Is it that disability isn't a front-page, hot-button issue on the national scene right now? Unlike, say, gay marriage, or building a Muslim cultural center in New York, or electing our first president of African descent, or immigration across our southern border.

Is it that the disability rights movement isn't on people's radar, unlike civil rights or gay rights or women's rights? (I'll freely confess to being awfully ignorant on this score before Joy came along.)

Maybe people without disabilities don't even notice the discrimination? Even -- or especially -- when they're/we're complicit in it?

Does it perhaps not even occur to some folks that having best friends with disabilities... is even possible? (Another confession: my circle of close "meat-space" friends is not nearly as diverse as it might be, and disabilities are one aspect of that lack of diversity.)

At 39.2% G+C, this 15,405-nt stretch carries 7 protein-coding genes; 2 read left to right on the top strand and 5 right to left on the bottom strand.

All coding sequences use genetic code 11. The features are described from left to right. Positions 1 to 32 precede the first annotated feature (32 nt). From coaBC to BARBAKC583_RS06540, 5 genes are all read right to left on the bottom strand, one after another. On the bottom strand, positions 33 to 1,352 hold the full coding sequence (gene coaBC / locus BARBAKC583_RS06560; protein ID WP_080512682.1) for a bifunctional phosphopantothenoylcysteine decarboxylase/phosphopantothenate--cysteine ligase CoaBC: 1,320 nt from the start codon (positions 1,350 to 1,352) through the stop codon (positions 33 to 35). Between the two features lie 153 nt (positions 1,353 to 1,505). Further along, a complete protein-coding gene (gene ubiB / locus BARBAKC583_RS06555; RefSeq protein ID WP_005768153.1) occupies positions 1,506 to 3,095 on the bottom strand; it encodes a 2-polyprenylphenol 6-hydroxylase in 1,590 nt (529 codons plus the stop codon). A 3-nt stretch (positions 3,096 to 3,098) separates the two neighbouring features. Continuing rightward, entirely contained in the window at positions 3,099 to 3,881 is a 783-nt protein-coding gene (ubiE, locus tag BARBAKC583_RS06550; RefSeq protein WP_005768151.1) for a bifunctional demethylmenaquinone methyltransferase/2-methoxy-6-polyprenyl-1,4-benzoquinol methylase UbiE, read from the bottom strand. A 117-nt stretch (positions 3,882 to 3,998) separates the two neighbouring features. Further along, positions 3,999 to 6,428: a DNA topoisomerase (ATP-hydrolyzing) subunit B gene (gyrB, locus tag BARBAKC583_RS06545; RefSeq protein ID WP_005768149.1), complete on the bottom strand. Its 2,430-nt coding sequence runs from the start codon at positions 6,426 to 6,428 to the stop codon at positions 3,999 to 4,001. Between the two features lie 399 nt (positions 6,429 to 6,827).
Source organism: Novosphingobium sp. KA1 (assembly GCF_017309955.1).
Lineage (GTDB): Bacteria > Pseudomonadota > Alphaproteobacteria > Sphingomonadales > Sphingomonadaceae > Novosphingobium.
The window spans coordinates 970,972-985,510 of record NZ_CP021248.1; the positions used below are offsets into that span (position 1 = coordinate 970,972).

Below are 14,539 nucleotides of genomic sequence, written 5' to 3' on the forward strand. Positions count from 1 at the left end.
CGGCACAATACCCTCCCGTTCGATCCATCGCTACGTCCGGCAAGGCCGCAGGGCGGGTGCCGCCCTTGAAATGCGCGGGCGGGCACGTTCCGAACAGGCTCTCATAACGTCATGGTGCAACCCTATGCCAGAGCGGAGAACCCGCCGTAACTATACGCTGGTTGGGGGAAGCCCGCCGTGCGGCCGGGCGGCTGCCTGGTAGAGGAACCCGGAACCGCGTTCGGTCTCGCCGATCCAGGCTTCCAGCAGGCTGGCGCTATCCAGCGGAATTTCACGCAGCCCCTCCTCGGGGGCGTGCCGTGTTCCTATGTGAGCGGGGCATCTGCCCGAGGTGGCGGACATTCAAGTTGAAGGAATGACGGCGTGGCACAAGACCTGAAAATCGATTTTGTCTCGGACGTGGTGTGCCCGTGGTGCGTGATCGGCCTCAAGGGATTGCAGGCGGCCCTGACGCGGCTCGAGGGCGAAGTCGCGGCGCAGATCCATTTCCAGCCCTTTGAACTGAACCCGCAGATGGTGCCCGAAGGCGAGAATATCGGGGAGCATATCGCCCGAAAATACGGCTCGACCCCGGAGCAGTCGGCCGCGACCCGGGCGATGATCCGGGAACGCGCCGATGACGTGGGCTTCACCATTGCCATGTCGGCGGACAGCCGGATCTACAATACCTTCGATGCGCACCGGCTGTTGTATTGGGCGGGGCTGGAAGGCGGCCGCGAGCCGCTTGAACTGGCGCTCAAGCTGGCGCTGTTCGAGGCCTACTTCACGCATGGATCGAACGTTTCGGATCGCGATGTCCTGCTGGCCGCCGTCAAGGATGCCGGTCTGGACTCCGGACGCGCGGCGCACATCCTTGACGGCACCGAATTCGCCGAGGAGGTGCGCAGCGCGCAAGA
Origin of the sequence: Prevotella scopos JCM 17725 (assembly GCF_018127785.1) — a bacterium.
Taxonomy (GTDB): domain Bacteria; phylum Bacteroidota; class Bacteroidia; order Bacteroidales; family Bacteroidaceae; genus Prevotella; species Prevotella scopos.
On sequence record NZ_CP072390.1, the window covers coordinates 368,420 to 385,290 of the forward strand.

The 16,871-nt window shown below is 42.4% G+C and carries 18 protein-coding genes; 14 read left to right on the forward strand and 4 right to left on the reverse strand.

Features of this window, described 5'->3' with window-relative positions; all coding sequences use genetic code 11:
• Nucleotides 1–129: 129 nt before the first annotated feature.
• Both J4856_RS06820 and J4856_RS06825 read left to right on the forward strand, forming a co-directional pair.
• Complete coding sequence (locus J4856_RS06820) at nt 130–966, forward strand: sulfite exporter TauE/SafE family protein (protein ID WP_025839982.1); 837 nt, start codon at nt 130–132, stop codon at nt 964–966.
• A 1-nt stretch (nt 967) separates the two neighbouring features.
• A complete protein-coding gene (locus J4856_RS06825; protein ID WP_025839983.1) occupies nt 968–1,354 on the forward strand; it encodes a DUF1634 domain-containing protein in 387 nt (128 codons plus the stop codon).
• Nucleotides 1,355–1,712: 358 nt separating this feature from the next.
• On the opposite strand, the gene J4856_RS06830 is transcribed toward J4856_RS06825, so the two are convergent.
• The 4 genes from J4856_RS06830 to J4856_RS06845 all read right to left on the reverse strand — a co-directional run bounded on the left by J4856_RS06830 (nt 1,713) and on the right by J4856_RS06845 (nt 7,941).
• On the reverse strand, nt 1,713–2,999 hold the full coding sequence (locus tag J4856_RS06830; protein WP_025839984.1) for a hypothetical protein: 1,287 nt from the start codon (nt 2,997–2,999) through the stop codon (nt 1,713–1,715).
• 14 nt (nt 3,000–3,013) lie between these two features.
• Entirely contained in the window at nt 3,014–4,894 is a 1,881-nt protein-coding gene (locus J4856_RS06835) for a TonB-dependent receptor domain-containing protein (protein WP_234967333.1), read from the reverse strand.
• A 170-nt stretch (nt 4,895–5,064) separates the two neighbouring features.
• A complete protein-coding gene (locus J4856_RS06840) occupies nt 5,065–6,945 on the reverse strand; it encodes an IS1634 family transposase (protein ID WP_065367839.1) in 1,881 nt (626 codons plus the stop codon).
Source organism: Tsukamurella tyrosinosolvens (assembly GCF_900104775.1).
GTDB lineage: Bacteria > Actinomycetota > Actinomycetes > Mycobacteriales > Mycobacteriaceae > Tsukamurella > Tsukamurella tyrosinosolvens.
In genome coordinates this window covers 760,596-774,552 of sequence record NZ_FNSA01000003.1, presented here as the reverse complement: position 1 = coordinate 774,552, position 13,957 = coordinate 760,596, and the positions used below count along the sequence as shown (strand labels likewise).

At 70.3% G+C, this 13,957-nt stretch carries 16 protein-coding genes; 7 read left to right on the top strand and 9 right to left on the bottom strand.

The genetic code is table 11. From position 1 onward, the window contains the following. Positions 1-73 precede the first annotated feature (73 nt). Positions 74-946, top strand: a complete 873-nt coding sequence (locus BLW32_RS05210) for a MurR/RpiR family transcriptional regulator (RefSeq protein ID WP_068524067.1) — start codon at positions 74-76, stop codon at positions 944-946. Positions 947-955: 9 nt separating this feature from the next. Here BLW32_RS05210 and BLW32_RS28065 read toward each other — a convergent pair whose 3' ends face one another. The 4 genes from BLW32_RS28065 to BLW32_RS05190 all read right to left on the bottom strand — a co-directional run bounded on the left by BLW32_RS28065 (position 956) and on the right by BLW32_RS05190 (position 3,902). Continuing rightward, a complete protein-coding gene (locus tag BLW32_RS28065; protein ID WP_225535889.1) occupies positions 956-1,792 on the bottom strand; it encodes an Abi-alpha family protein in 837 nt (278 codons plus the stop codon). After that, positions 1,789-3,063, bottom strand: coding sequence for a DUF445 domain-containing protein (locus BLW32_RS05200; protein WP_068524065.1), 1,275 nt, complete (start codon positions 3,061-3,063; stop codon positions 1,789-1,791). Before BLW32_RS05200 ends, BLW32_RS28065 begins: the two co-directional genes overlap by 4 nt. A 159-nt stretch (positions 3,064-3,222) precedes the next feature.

Maybe it's a combination of the above, or some other aspect that hasn't occurred to me?

What do you think?

UPDATE 12/20/10: There's a bloggy conversation going on today about a blogger who disparaged comments on her (otherwise quite compassionate) autism-related post, comments from a person with autism and a parent of a child with autism, because she'd "had classes in autism" and doesn't like receiving unsolicited advice. Check out the first comment on this post about the issue for why this may be related...


And, welcome to anyone who came over here from Elvis Sightings' new Facebook page. After all, some of my best friends are on Facebook! (Hmm, something doesn't sound quite right about that...)

Saturday, December 11, 2010

Abilify Report

These past few weeks have been a very interesting ride.